Here’s How The Velvet Underground Created a Template for Alternative Rock
Guitarists Lou Reed and Sterling Morrison were the prototype for alt-rock guitar tandems.
Many guitarists will decry the Velvet Underground’s lack of guitar expertise, but there is no avoiding the group’s impact on alternative rock or its guitarists.
Perhaps no album of theirs is as important in this regard as their first and most influential, 1967’s The Velvet Underground & Nico.
Beyond its music and anti-establishment production, the disc gave us the band’s guitar tandem of Lou Reed and Sterling Morrison.
As players go, they couldn’t be further apart. Reed was the bombastic one, drawing shrieks, squawks and drones from his guitar and creating at times a dense ambience of noise that could be an agitated precursor to the haunting drone of shoegaze.
Check out his jagged lead work on “Run, Run, Run,” the exotic drones on “All Tomorrow’s Parties” or the cacophonous sonic cloud that engulfs “European Son,” all three from that remarkable debut.
Morrison, less celebrated, played the more traditional single-note lines and ringing arpeggiations on songs like “Femme Fatale” and “Pale Blue Eyes” from 1969’s The Velvet Underground.
That’s him picking the bluesy sliding lead guitar line that loops hypnotically, and patiently, through “I’m Waiting for the Man.”
Those sliding notes are a hallmark of Morrison’s style, heard on later recordings, like “Pale Blue Eyes” and the Velvet Underground outtakes “Foggy Notion” and “Lisa Says.”
Bassist Doug Yule, who joined the group following the departure of founding member John Cale in 1968, offered up this first-hand analysis of Reed and Morrison’s interplay in a 1997 interview.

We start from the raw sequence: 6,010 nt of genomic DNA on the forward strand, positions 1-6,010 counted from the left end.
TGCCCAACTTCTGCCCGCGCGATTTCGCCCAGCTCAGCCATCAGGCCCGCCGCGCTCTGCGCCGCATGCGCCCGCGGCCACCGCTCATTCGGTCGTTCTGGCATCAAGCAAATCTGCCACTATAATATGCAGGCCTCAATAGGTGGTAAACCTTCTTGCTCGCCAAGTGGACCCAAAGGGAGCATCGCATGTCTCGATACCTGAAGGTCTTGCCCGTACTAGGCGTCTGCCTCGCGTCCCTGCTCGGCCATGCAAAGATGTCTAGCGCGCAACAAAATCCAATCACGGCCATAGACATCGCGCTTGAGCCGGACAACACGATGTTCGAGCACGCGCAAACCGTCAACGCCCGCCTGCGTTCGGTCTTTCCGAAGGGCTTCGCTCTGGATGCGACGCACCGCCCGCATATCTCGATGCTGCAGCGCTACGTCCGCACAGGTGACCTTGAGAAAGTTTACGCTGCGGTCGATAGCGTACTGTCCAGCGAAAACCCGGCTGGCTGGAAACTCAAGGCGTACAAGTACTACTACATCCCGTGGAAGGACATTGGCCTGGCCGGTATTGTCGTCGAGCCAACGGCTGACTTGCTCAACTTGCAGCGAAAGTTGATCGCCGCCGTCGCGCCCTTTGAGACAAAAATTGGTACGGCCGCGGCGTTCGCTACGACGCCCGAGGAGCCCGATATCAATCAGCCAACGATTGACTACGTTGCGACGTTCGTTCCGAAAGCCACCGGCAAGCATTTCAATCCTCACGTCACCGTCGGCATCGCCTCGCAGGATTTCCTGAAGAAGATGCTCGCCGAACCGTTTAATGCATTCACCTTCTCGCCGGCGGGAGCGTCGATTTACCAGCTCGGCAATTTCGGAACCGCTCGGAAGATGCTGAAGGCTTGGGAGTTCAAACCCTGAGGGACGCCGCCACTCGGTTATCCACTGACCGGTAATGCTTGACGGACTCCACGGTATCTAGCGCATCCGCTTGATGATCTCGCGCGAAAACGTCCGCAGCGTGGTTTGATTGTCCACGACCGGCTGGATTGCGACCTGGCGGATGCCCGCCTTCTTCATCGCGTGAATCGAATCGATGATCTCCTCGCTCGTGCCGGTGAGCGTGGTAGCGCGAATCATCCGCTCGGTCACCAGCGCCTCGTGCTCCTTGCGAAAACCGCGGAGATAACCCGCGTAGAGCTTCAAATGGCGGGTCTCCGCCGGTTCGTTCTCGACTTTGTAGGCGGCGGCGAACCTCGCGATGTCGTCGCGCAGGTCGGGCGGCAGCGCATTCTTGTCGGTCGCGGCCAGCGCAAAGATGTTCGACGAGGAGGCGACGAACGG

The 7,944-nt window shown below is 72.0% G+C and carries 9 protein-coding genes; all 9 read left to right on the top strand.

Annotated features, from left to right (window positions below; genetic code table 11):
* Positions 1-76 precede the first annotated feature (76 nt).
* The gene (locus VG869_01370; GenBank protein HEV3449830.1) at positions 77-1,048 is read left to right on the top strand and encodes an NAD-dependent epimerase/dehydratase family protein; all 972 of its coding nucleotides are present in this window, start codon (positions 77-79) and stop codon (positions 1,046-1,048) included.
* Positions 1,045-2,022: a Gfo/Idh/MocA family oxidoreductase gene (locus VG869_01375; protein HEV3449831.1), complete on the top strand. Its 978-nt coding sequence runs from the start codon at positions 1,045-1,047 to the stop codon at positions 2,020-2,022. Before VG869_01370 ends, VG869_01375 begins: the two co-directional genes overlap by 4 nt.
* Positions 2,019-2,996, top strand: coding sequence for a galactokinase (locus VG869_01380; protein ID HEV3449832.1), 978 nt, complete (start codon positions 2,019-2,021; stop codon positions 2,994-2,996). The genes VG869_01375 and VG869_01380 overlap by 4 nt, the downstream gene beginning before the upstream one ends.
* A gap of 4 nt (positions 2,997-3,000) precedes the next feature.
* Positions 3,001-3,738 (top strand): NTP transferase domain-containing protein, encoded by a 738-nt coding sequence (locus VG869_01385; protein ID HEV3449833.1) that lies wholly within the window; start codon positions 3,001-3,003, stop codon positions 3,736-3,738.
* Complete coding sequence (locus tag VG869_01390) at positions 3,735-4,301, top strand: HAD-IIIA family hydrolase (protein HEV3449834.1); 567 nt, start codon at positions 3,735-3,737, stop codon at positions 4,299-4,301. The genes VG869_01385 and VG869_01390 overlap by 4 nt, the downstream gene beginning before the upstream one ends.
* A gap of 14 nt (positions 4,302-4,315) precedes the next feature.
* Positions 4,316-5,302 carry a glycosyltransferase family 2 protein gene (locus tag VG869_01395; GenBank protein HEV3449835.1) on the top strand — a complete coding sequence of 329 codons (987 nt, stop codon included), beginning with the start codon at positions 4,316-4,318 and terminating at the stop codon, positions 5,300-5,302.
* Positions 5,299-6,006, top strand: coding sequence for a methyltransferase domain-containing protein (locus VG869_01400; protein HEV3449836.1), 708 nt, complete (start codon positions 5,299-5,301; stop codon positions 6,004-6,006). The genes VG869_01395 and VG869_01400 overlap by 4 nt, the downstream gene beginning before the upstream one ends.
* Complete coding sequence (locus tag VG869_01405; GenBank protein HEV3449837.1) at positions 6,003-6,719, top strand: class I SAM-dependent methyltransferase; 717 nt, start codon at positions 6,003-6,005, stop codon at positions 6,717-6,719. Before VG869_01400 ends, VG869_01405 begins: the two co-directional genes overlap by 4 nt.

“Sterling always wound up with the more organized breaks while Lou favored the longer, louder, raunchier ones,” he said. “He had a brilliant sense of melody but an imperfect instrument. Sterling seemed to be just the opposite, more a process of technique that lacked a soaring vision.”
It was together that they helped each other excel.
Their interplay on “Heroin” is remarkable, Morrison’s strumming pushing Reed into ever-more frenzied soloing.
On “Sister Ray” their guitars, initially distinguishable by each player’s style, merge over its 17-plus minutes, until it’s impossible to tell who is doing what.
On their own, either would be easy to dismiss – Reed too provocative, Morrison too traditional, and both lacking technique – but as a tandem, they did their most revolutionary work.
Significantly, their interplay established the template for many future alt-rock groups that featured an electric guitar duo, one player holding down the floor while the other lifts the music higher.
Browse the Velvet Underground catalog here.
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